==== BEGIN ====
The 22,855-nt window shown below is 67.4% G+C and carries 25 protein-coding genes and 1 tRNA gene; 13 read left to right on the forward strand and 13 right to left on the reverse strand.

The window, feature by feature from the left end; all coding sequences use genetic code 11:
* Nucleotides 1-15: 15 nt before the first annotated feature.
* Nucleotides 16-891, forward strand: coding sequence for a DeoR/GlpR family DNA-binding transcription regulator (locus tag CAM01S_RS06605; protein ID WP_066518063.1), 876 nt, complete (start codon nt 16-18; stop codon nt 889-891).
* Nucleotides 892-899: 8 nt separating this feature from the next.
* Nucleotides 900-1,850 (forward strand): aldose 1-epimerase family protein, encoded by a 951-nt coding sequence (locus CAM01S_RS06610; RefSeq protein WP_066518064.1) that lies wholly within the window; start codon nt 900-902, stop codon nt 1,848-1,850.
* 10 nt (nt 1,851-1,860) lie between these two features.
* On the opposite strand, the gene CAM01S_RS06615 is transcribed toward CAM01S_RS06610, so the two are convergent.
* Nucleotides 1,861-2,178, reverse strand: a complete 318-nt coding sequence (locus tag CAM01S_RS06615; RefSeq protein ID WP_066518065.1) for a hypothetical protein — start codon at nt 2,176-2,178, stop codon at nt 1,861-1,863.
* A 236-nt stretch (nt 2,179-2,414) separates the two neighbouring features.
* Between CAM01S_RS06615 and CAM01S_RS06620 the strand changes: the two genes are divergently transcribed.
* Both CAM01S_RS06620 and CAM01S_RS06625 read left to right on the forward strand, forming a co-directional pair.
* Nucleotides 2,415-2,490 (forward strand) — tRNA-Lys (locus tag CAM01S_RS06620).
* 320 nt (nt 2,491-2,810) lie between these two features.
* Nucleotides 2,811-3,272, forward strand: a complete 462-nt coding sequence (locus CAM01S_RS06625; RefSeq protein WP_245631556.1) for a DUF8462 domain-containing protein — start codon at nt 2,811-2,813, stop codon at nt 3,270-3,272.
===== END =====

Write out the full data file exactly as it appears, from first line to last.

The 22,855-nt window shown below is 67.4% G+C and carries 25 protein-coding genes and 1 tRNA gene; 13 read left to right on the forward strand and 13 right to left on the reverse strand.

The window, feature by feature from the left end; all coding sequences use genetic code 11:
* Nucleotides 1-15: 15 nt before the first annotated feature.
* Nucleotides 16-891, forward strand: coding sequence for a DeoR/GlpR family DNA-binding transcription regulator (locus tag CAM01S_RS06605; protein ID WP_066518063.1), 876 nt, complete (start codon nt 16-18; stop codon nt 889-891).
* Nucleotides 892-899: 8 nt separating this feature from the next.
* Nucleotides 900-1,850 (forward strand): aldose 1-epimerase family protein, encoded by a 951-nt coding sequence (locus CAM01S_RS06610; RefSeq protein WP_066518064.1) that lies wholly within the window; start codon nt 900-902, stop codon nt 1,848-1,850.
* 10 nt (nt 1,851-1,860) lie between these two features.
* On the opposite strand, the gene CAM01S_RS06615 is transcribed toward CAM01S_RS06610, so the two are convergent.
* Nucleotides 1,861-2,178, reverse strand: a complete 318-nt coding sequence (locus tag CAM01S_RS06615; RefSeq protein ID WP_066518065.1) for a hypothetical protein — start codon at nt 2,176-2,178, stop codon at nt 1,861-1,863.
* A 236-nt stretch (nt 2,179-2,414) separates the two neighbouring features.
* Between CAM01S_RS06615 and CAM01S_RS06620 the strand changes: the two genes are divergently transcribed.
* Both CAM01S_RS06620 and CAM01S_RS06625 read left to right on the forward strand, forming a co-directional pair.
* Nucleotides 2,415-2,490 (forward strand) — tRNA-Lys (locus tag CAM01S_RS06620).
* 320 nt (nt 2,491-2,810) lie between these two features.
* Nucleotides 2,811-3,272, forward strand: a complete 462-nt coding sequence (locus CAM01S_RS06625; RefSeq protein WP_245631556.1) for a DUF8462 domain-containing protein — start codon at nt 2,811-2,813, stop codon at nt 3,270-3,272.